Wednesday, December 15, 1999

Aloha Airlines’
profits dive 77%

Higher revenues couldn't overcome
an increase in fuel costs and
a landing-fees reinstatement

By Russ Lynch


Aloha Air Higher fuel costs and a reinstatement of landing fees at Hawaii airports cut third-quarter profits by 77 percent at Aloha Airlines.

The local carrier reported a net income of $344,623, down from $1.5 million in the third quarter of 1998.

Aloha said the price per gallon of aviation fuel had risen 28 percent and in the last month of the quarter the airline once again was paying landing fees, after a two-year waiver granted all airlines by Gov. Ben Cayetano.

Before the waiver, the airline was paying more than $5 million a year in landing fees to the state.

"Aloha Airlines' revenues increased in the third quarter as all sectors of our business -- passenger, cargo and contract services -- were up," said spokeswoman Stephanie Ackerman. "Unfortunately our net profits were impacted by expenses beyond out control."

Aloha reported revenues of $59.9 million for the quarter ending Sept. 30, up 3.3 percent from $58 million a year earlier.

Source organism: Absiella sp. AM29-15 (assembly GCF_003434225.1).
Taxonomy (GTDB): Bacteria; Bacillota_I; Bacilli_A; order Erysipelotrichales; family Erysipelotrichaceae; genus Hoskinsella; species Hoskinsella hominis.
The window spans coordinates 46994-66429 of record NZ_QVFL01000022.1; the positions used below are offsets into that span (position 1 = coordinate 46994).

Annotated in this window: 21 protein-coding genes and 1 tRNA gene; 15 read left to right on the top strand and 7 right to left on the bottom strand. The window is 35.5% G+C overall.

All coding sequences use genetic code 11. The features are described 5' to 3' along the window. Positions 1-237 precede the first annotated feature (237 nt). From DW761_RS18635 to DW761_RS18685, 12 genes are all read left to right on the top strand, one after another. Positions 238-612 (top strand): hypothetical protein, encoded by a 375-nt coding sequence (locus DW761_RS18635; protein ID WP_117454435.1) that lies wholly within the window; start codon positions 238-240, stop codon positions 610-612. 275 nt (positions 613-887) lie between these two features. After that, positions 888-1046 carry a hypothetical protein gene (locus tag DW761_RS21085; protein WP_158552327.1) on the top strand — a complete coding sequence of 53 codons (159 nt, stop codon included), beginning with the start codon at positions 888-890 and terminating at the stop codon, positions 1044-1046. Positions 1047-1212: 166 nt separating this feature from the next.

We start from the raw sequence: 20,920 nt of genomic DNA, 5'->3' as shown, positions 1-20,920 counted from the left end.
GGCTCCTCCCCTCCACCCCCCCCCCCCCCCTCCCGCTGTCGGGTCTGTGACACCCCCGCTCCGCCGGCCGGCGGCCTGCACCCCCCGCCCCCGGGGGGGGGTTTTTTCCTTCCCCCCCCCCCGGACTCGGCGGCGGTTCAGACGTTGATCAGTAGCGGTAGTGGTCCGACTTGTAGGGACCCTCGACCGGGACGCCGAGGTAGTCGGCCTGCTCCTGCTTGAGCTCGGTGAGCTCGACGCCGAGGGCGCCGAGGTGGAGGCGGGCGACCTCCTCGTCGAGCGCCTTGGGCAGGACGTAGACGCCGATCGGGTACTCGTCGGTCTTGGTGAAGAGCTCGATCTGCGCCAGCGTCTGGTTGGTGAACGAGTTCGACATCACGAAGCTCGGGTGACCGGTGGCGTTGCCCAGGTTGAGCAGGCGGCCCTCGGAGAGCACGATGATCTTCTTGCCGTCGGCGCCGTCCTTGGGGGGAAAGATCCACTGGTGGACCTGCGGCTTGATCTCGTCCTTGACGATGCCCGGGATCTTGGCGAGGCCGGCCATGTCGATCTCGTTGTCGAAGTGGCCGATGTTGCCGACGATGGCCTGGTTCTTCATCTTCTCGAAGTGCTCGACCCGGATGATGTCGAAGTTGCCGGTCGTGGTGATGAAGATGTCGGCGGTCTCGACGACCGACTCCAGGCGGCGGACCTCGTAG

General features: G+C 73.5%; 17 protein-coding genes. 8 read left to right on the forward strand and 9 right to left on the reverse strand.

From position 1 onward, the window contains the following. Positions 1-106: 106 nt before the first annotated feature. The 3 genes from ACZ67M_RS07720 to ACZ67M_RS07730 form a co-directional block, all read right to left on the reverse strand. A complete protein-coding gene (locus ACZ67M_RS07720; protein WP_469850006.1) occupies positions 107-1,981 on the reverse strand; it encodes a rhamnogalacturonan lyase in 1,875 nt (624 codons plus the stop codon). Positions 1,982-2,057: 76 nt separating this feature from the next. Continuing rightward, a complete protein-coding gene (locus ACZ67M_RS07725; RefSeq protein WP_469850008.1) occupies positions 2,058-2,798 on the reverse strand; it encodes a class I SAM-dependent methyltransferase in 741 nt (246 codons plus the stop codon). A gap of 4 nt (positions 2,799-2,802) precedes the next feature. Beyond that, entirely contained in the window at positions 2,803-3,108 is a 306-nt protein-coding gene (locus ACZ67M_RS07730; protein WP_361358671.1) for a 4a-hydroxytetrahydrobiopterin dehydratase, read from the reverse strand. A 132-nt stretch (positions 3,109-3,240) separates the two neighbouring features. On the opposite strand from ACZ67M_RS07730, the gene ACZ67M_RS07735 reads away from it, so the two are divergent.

Art Operating expenses were up 7 percent at $59.5 million in the latest quarter, from $55.6 million in the year-earlier period.

For the first nine months of this year, Aloha had a profit of $2.5 million on revenues of $173.8 million, down from $5.3 million on revenues of $175.4 million in the 1998 nine months.

Aloha Airlines is the major subsidiary of locally owned Aloha Airgroup Inc. As a private company, the airline does not issue regular public financial reports. However, it does file its profit and loss numbers with the U.S. Department of Transportation in Washington.

That report does not include the results of Aloha Airgroup's other subsidiary, Island Air, which serves Hawaii's smaller airports with nonjet aircraft.

Aloha was solely an interisland carrier for 53 years and last year carried more than 5 million passengers. In August, Aloha started weekly service to Majuro in the Republic of the Marshall Islands and now it is preparing to launch its first mainland-Hawaii service.

Using long-range Boeing 737 aircraft, it will start daily Oakland-Honolulu service Feb. 14 and daily Oakland-Maui two weeks later.

E-mail to Business Editor

Text Site Directory:
[News] [Business] [Features] [Sports] [Editorial] [Do It Electric!]
[Classified Ads] [Search] [Subscribe] [Info] [Letter to Editor]
[Stylebook] [Feedback]

© 1999 Honolulu Star-Bulletin